The part of the discussion I watched dealt with the Shankill bombing of 20 years ago. On the day I was in the Linenhall Library in Belfast, shortly after one o’clock when the sound of the blast, which seconds earlier had destroyed so many lives, reached us. Later in the afternoon when I arrived in Castle Street and bumped into a former republican prisoner he told me there had been a bomb in the Shankill and there were said to be many casualties. It wasn’t long before the graffiti artists, having spotted an opening by dint of the fish shop in which the bomb had detonated, were out, scrawling sectarian slogans to the effect of ‘9 battered 50 well done.’ A former member of the Official Republican Movement daubed over them in one part of West Belfast. He had lost a brother to the conflict and hardly relished the innocent suffering insult piled on top of injury.
Days later I would attend the funeral of the IRA volunteer who died during the operation and helped carry his coffin along the New Lodge Road. Thomas Begley was 22 years of age, and ended his young life ending the lives of others. I don’t regret serving as a pallbearer. He was a comrade who lost his life performing an act both ordered and legitimised by people with more experience than he.
20 years on we can sit back and reflect longer and harder than we did then. We might even be judgemental about Thomas Begley, while offering platitudes that it should never have happened. But it did happen, and when it did we discussed not the morality of the attack but the length of the fuse. When a public figure gave out privately to the Belfast Brigade about the unsuitable timing mechanism he was reminded - lest he conveniently had no recollection - of his attendance at the army council meeting that approved the operation.
When a Sinn Fein figure many years ago was reported to have told a journalist that Thomas Begley ‘might be a piece of shit but he is our piece I shit,’ the one angry conclusion that came to mind was that the Shinner, not Begley, was the piece of shit. Sinn Fein leaders frequently directed the IRA campaign. Sure, Begley did, but they devised. Blaming him almost exclusively for implementing their strategy seemed a total abdication of their responsibility, a devious distancing from their own dark deeds.
Wax ethical and sigh at the terrible loss of life, as we might today, three quarters of we who came through the ranks of the IRA would have been queuing up to plant that bomb: the remainder, waiting to tell their handlers. The pot of gold at the end of the black rainbow - the pernicious figures behind the anti-nationalist killing machine – was a tantalising prospect. I would have been jostling for my place. Misgivings, if any, would have been confined to the suitability of the fuse and runback. And that is how it was. We were part of a guerrilla army primed for something other than social work.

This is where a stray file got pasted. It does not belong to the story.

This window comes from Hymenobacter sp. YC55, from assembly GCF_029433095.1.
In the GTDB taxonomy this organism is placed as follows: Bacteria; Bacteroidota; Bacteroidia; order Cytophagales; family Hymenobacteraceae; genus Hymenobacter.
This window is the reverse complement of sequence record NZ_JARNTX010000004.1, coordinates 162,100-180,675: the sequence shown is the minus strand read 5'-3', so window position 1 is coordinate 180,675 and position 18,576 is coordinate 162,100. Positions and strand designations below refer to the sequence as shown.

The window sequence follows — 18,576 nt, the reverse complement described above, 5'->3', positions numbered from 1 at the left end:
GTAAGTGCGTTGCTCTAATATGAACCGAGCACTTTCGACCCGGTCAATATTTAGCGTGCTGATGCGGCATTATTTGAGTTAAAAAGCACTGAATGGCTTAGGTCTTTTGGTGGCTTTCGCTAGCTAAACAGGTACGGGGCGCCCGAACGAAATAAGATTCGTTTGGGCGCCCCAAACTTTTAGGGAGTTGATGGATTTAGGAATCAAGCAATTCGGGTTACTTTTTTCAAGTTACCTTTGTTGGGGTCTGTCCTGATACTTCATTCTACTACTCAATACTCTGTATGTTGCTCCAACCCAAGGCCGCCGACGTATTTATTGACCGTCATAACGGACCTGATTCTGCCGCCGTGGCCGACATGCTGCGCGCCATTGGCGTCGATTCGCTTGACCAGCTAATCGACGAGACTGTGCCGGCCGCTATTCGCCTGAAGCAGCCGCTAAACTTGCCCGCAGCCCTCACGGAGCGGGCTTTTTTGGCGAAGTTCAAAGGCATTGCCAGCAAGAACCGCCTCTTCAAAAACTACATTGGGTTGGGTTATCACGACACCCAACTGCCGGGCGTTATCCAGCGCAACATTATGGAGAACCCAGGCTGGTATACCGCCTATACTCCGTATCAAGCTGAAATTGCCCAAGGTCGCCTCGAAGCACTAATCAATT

As such, there was every intention to kill on the day. The killing was to be restricted to the UFF leadership believed to be above the premises, not the non-combatants going about their daily business. I suspect the volunteers tasked with entering Frizzells were under instruction to be the last to leave the premises. A dodgy fuse put an end to that. Thomas Begley is dead and Sean Kelly, as far as I know, has yet to tell us what the instructions were. In any event, transferred malice secures little in the way of mitigation.
Many lost lives were to follow the Shankill bombing as armed loyalists with clear intent targeted non combatants, punching holes in the IRA-as-defenders-of-the-nationalist-community narrative. Spared the trouble of agonising over time constrained fuses, no attempt was made to disguise the fact that the limited but lethal logic of Johnny Adair kicked in full throttle: ‘Yabba dabba doo, any Taig will do.’ No pretence at targeting the IRA leadership behind the bombing: just the wilful slaughter of civilians as they relaxed in bars or earned a crust.
Twenty years removed, it seems incredible that political conflict could have induced such destructiveness in us. That even where we did not intend to wipe out a civilian population we chose to risk doing so in pursuit of some short term military objective. I suppose it was something we shared with the RUC and UDR personnel behind many of the 120 Mid Ulster killings between 1972 and 1976.
Today’s phenomenon of victim-hugging played out with such media savvy, while a vast improvement on the victim-crushing of 20 years ago, has done nothing to assuage the unforgiving mindset of the brother of 13 year old Leanne Murray who died in the Shankill bombing or the daughter of Martin Moran, a young Catholic gunned down two days later. There is no reason why it should.
As a deeply divided society continues to play its endless blame game about the past, seeking truth not for reconciliation but recrimination, the victims of our collective war making have been invited not into any meaningful tribunal or truth recovery process. Instead, their lot has been a worthless ticket that secures them admission to the theatre of smoke and mirrors where, from ringside seats, they can watch the daily dance of deceit that pirouettes around the past. Meanwhile, those behind the lot of it seem to be doing just fine, determined not to be unsettled by discomfiting truths.
And this they shall maintain.